Scientists Finally Tackle The Age Old 'That's What She Said' Problem

from the it-was-hard-and-it-took-forever dept

Forget the traveling salesman problem or p=np, some computer scientists have finally tackled the really big challenge for computers: teaching them how to understand the innuendo and double entendres necessary to make a "that's what she said" joke. Yes, all other computer science pale in comparison, so kudos to Chloe Kiddon and Yuriy Brun for tackling such a difficult challenge:
Automating this process means identifying sentences that contain potential euphemisms and follow a particular structure - a "hard natural language understanding problem", say the researchers. Kiddon and Brun began by analysing two different bodies of text - one containing 1.5 million erotic sentences, and another with 57,000 from standard literature.

They then evaluated nouns, adjectives and verbs with a "sexiness" function to determine whether a sentence is a potential TWSS. Examples of nouns with a high sexiness function are "rod" and "meat", while raunchy adjectives are "hot" and "wet".

Their automated system, known as Double Entendre via Noun Transfer or DEviaNT, rates sentences for their TWSS potential by looking for particular elements such as nouns that can be interpreted in multiple ways. The researchers trained DEviaNT by gathering jokes from and non-TWSS text from sites such as
Apparently, the system is about 70% accurate so far, but they believe they can get it up to 99.5% accuracy before too long.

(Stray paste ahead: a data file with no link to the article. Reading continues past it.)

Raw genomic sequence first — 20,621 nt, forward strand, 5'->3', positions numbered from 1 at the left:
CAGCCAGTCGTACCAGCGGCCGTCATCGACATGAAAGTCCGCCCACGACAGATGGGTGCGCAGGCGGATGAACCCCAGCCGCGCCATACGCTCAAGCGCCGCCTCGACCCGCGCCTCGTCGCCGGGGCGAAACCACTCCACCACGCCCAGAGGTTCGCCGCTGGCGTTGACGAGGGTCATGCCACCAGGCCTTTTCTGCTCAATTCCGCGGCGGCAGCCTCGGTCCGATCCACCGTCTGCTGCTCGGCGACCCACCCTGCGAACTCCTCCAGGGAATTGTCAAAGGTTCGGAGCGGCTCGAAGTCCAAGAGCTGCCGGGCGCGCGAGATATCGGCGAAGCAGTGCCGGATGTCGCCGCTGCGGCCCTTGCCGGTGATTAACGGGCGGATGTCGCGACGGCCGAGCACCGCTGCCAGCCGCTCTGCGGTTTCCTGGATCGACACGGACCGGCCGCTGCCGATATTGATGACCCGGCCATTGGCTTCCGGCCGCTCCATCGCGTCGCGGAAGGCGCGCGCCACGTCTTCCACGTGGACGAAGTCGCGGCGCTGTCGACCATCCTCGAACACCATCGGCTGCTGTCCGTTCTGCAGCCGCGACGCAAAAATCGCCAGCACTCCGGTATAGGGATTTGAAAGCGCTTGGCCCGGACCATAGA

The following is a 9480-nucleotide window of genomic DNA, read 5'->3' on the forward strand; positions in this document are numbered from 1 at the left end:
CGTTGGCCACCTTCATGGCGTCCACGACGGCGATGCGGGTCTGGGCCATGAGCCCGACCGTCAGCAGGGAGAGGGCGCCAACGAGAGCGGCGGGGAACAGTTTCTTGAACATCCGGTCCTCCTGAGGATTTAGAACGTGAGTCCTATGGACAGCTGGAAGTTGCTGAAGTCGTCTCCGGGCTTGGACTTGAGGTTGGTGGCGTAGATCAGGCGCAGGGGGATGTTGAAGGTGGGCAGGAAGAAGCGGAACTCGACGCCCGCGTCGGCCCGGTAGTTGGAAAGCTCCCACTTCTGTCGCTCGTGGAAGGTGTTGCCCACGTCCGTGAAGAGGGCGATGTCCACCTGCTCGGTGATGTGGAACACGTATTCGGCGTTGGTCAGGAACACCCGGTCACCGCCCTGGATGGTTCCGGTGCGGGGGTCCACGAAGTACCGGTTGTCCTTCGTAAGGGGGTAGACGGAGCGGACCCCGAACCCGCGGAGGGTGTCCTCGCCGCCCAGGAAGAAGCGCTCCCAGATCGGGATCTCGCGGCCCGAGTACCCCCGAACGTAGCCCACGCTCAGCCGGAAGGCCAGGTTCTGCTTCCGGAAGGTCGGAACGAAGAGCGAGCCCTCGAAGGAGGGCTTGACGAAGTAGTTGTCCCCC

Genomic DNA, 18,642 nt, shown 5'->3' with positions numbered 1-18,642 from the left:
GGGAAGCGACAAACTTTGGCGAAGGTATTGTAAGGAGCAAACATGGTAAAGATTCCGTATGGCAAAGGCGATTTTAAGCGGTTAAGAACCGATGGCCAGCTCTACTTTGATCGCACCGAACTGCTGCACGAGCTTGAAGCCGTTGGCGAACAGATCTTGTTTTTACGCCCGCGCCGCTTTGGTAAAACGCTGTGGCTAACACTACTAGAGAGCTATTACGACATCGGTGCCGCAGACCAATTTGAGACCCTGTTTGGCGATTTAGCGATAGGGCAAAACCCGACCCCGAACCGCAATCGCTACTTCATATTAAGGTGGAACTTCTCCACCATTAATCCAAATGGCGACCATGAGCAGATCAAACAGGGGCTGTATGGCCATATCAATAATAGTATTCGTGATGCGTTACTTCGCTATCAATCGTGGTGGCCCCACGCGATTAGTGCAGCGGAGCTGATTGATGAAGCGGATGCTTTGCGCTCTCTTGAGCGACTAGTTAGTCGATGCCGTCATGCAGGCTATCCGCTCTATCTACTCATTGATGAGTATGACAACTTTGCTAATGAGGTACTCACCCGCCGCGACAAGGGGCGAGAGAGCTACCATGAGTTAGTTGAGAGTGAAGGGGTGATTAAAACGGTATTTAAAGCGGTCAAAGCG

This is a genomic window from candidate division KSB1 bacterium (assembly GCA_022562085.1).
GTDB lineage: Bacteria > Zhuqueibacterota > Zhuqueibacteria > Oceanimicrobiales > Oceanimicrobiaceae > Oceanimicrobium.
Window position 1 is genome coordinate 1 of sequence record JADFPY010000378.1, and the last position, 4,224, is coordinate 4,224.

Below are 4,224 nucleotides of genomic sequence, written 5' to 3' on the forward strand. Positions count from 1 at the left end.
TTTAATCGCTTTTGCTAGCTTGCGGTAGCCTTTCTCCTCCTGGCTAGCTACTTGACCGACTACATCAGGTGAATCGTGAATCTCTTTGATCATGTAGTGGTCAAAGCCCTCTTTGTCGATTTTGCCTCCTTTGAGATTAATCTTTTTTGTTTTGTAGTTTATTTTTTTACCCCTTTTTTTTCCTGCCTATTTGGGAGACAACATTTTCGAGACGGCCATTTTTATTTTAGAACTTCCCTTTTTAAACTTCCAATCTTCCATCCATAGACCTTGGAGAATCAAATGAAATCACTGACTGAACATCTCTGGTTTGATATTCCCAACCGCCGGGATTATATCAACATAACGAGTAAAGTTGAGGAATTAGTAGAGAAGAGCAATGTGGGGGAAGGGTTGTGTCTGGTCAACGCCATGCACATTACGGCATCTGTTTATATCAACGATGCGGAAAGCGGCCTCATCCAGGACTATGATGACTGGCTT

I'm sorry, Watson, but this may be the biggest computing/artificial intelligence story of the year. And, already, the race is on to come up with the appropriate jokes. My favorite so far was this quote for the researchers on this project: "It was hard and it took forever."

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  1. identicon
    Josh, 30 Apr 2011 @ 12:30am

    While impressive, this sort of AI is imitative rather than innovative. Imagine if the resources it pulled from (which were created by humans) weren't there or if there were no immediate pattern it could "learn" from. This isn't an understanding of innuendo, it's an understanding of a particular pattern. Humans don't need to be taught how to appreciate a TWSS joke by listening to a bunch of other TWSS jokes first. If they did, the jokes would have never been spawned (chicken vs. egg conundrum). This is an example of "studying for the Turing Test" rather than creating an AI that by its nature is able to pass the Turing Test, not that the former isn't still an achievement.

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